The Miami Herald removed a quote attributed to Jeffrey Epstein’s lawyer in its bombshell investigative series Wednesday, as part of a correction and update to the piece prompted by questions from the Daily Caller.
The quote from Epstein lawyer Jay Lefkowitz has to do with a private meeting he had with former federal prosecutor Alex Acosta in 2007, where the two of them discussed a non-prosecution agreement that is the subject of ongoing litigation in Florida and could prove pivotal to the outcome of new charges for sex trafficking pressed against Epstein in New York.
“You … assured me that your office would not … contact any of the identified individuals, potential witnesses or potential civil claimants and their respective counsel in this matter,” Lefkowitz wrote to Acosta in the quote cited by The Miami Herald. (RELATED: Forbes, HuffPo Scramble To Delete Pro-Epstein Propaganda)
The quote originally showed up twice in the Miami Herald’s reporting, as evidence that Acosta personally assured Lefkowitz he and his team of federal prosecutors would not notify Epstein’s victims about the non-prosecution agreement. (A federal judge ruled this year that the agreement violated a federal law guaranteeing victims a right to be notified of major developments in a case.)
In the first instance, the quote was cited as part of a letter following the October 2007 meeting, in which Lefkowitz thanked Acosta and reiterated what they had agreed to in the meeting, including the bit about not notifying the victims. The second (now deleted) use of the quote was in connection to a letter from an “indignant” Lefkowitz months later, after he learned Acosta’s team was planning to notify the Epstein victims of the non-prosecution agreement.
The characterization of the second letter remains, but the quote used to back it up has been deleted. A correction at the bottom of the piece says the quote was removed because it was presented “out of sequence.”
The letters are part of a decade’s worth of documents reviewed by the Miami Herald’s Julie Brown over the course of the year, which resulted in a series of reports that blew the Epstein story open again, and prompted an internal Department of Justice investigation of Acosta’s handling of the non-prosecution agreement. Acosta recently resigned from his post as President Trump’s labor secretary as a result of the scrutiny and questions about his handling of the case. (RELATED: Epstein’s Friendship With Bill Clinton Invoked)
In addition to the correction, the Miami Herald added an update doubling down on a refutation of Acosta’s account of his October meeting with Lefkowitz. Acosta said nothing major changed as a result of the meeting, when he addressed it in a press conference shortly before his resignation. The deal with Epstein had already been signed, he said.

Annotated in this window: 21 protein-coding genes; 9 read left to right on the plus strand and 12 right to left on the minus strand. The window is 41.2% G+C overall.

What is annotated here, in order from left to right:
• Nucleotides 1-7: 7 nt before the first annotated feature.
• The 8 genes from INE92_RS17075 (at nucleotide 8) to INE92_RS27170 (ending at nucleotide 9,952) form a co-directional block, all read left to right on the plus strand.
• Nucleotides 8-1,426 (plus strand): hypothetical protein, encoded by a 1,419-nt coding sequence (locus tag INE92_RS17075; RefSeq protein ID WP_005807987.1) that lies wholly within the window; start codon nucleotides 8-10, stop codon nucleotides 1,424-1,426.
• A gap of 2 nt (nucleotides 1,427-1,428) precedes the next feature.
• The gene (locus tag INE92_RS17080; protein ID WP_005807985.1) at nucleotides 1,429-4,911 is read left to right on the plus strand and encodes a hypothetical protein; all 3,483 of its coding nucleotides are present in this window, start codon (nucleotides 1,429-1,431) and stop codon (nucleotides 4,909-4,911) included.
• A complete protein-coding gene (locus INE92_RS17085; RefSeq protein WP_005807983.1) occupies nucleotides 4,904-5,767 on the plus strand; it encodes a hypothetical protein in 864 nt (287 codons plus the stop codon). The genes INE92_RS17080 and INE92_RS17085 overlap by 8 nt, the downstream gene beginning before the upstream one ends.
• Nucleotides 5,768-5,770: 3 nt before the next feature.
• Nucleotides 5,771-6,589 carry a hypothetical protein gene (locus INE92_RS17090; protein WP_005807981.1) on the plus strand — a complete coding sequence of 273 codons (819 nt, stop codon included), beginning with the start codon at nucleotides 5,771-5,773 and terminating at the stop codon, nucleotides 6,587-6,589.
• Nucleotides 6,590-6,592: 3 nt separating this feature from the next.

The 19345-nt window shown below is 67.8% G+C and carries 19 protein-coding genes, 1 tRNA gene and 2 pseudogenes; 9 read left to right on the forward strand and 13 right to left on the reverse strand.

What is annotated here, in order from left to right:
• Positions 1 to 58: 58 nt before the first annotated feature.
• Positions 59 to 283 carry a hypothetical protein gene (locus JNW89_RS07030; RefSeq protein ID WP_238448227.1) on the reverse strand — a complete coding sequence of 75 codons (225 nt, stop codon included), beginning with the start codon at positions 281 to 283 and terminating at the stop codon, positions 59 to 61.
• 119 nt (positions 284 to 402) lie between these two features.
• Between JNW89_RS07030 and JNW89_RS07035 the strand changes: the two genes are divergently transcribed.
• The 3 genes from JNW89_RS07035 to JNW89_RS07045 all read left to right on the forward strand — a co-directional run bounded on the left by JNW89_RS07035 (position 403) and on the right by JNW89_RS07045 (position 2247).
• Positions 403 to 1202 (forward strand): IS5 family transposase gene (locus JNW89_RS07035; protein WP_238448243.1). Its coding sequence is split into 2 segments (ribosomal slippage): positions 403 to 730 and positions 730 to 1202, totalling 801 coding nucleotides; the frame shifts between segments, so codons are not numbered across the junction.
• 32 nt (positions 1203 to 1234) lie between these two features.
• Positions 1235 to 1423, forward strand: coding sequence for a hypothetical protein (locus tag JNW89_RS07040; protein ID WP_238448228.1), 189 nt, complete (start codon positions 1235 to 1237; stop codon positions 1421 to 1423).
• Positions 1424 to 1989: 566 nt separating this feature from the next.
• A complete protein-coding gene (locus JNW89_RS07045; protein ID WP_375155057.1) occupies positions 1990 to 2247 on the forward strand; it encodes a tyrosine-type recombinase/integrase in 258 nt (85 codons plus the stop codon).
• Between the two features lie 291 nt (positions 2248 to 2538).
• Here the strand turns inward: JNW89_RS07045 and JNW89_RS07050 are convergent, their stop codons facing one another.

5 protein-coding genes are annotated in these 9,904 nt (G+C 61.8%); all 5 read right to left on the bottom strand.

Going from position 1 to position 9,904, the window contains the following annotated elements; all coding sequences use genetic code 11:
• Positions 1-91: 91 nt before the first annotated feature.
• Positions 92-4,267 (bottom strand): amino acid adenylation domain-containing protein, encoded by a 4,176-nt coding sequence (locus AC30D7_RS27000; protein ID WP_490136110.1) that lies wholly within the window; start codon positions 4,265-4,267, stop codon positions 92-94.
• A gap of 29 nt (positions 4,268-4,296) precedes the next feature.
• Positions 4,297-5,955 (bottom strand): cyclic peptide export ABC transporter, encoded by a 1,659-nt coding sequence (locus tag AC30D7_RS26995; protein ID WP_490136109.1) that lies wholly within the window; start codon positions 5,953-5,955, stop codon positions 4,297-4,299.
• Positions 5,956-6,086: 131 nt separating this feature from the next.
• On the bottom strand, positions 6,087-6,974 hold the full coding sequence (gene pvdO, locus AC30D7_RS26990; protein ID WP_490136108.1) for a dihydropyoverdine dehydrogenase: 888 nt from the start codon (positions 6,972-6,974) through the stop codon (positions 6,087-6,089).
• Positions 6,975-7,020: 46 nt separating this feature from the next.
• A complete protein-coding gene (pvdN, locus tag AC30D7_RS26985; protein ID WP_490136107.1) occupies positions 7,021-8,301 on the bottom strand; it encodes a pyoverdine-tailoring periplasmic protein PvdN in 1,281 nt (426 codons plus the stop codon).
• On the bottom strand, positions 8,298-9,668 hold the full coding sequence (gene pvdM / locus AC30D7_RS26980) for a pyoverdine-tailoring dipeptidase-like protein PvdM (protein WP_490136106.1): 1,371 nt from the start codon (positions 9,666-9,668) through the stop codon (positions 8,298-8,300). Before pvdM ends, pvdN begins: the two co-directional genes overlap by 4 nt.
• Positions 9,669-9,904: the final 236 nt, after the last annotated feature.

Brown refuted his account on CNN following the press conference, noting the agreement not to notify the victims was never written into the deal, and saying negotiations over the deal continued for months after that meeting. She cited the correspondence between Lefkowitz and Acosta as evidence he agreed not to notify the victims in that meeting.
The Miami Herald update includes new reporting to bolster the position that Acosta’s account of the October meeting was inaccurate. The update cites an 8-page letter Lefkowitz sent to Acosta days before their October meeting, in which he lists a number of “open issues” he hopes to resolve with Acosta, including whether the victims would be notified.
“Alex, as you know, when Mr. Epstein signed the Agreement, he did so in order to reach finality with your office and with the express representation that the federal investigation against him would cease,” the letter cited by The Miami Herald reads. “To that end, I would like your assurance that after you and I agree to the issues raised in this letter, that will be the end of the United States’ involvement barring a willful breech of the agreement. Specifically, the Government or any of its agents will not make any further communications to the identified individuals [victims].”
The Miami Herald’s managing editor, Rick Hirsch, told the Daily Caller the story was corrected to reflect the quotation was “out of sequence in part two of the series,” but noted the sentiment Lefkowitz expressed about Acosta’s assurance the victims would not be notified of the agreement “was expressed more than once” in correspondence between the two of them and others in Acosta’s office, both before and after the breakfast meeting. “This is all publicly available in the court record,” Hirsch said.